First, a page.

Sen. Daniel Patrick Moynihan of New York -- a walking, talking exclamation point in a blue bow tie -- is possibly the only major Washington figure who's more interested in broken households and childhood poverty than in who's up or down in the Iran-contra hearings.
It is 7:45 on a steamy morning. As reporters drift in for breakfast the senator is already firing on all rhetorical cylinders. At noon on this day he will introduce his Family Security Act.
''A life-threatening situation!'' he exclaims -- "life-threatening to the great cities of the land. And don't you doubt it! Maybe it was this way in the 15th century,'' he says, but it shouldn't be this way now.
He is speaking of the collapse of the traditional two-parent family and what it is doing to children. America is the first modern society in which children, not the aged, are by far the largest group of the impoverished. He quotes Joyce Black, head of the Big Brothers/Big Sisters program: ''By the year 2000, about 47 percent of all the children in the United States will be sitting down to dinner with one parent. Let us hope they can pay for it themselves.''
If you're the sort whose blood count plunges uncontrollably at the mention of ''dependency'' or ''children having children,'' what you need is a bracing dose of Moynihan.
The terms and aims of the senator's new legislation, which he is sponsoring in behalf of the Governors' Conference, are guarded. His legislation to some extent reflects the disillusionment of late-20th century social science with the idea that social disorders are easy to diagnose or to treat legislatively.
Yet it is a horrifying fact that, with the collapse of traditional family structures and obligations, about one-third of American children are now living in poverty, or near it. It is an equally dispiriting fact that about half of all ''welfare mothers'' are in more or less permanent dependency on the dole. And it is a fact that this is far from what the architects of the original Social Security Act of 1935 had in mind.
Something has gone very wrong with the transmission of stable family structures in America. To the extent that public policy is to blame, something has to be done. That has been a Moynihan theme for upwards of a quarter-century, long before the thought was fashionable and, indeed, when to embrace it cost liberal vilification. The question is whether we can get beyond hand-wringing and sociological agnosticism and do something about it.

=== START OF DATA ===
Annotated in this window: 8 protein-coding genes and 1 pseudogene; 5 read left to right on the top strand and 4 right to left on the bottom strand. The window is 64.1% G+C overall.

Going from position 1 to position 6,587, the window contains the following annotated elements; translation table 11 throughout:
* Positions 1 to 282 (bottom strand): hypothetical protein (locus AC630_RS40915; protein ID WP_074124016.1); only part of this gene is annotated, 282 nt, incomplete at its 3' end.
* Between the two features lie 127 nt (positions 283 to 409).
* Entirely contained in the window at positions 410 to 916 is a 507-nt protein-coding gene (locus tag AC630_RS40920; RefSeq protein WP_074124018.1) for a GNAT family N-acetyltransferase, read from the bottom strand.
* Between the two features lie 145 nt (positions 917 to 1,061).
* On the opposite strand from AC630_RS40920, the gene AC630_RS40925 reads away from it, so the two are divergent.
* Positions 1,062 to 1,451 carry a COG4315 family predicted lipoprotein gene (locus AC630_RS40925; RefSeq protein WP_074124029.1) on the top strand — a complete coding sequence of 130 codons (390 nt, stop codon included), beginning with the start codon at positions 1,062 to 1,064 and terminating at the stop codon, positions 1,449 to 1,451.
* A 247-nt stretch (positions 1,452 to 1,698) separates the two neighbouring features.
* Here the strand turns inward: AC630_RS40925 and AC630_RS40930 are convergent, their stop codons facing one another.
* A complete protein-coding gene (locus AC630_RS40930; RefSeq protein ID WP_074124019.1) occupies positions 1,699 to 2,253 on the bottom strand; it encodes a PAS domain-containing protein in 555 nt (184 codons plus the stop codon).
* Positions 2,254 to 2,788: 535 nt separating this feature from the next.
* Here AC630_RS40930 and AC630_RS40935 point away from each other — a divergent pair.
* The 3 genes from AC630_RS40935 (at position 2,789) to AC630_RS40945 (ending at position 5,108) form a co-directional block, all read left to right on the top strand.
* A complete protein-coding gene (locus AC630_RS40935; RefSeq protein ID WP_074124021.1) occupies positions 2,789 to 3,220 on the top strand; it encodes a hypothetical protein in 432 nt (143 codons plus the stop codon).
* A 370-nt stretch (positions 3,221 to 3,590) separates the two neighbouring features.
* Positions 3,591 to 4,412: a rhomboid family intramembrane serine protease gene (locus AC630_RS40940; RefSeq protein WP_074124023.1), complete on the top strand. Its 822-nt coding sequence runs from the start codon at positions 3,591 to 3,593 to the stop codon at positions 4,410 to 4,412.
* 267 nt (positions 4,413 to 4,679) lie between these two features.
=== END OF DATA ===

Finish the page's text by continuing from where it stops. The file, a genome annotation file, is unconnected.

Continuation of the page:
Moynihan's premise, absorbingly argued in his recent Godkin Lectures, ''Family and Nation,'' is that every nation has a family policy, calculated or not. It is reflected in scores of laws, regulations and policies. And what passes for a family policy in the United States is often a textbook study in unintended consequences, frequently disastrous ones.
Moynihan and others managed a modest rollback last year when the tax ''reform'' act raised dependent deductions. This excluded some 6 million or 7 million working poor from tax liability: a belated reversion, as he notes, to the tax policy of the 1930s.
Now he has zeroed in on the Aid to Families with Dependent Children clauses of the Social Security Act. These, he recalls, were originally meant as a widow's benefit. Today only 2 percent of the beneficiaries are widows. The rest are single-parent households whose heads are unwillingly jobless or persons (usually young unwed mothers) for whom the dole has become a way of life.
To the degree that encouraging dependent people to break out of dependency and into self-support is a ''conservative'' idea, Moynihan's bill is conservative. It is also conservative, as such things are conventionally judged, in strengthening the mechanisms by which local authorities can track down absentee fathers and deduct child support from their paychecks. From California, it borrows the idea of ''contracting'' between the welfare recipient and the state in a plan to get off the rolls and into self-support.
It would be a triumph, Moynihan says, if by the year 2000 casework could once again be a reality and social agencies could keep track of the needy and their problems. In this respect, the hopes are modest. But a remarkable political consensus is emerging in support of reform.
It isn't a glamorous subject. But the success or failure of the Family Security Act could be a telling sign of what kind of society America wants to be in the coming century.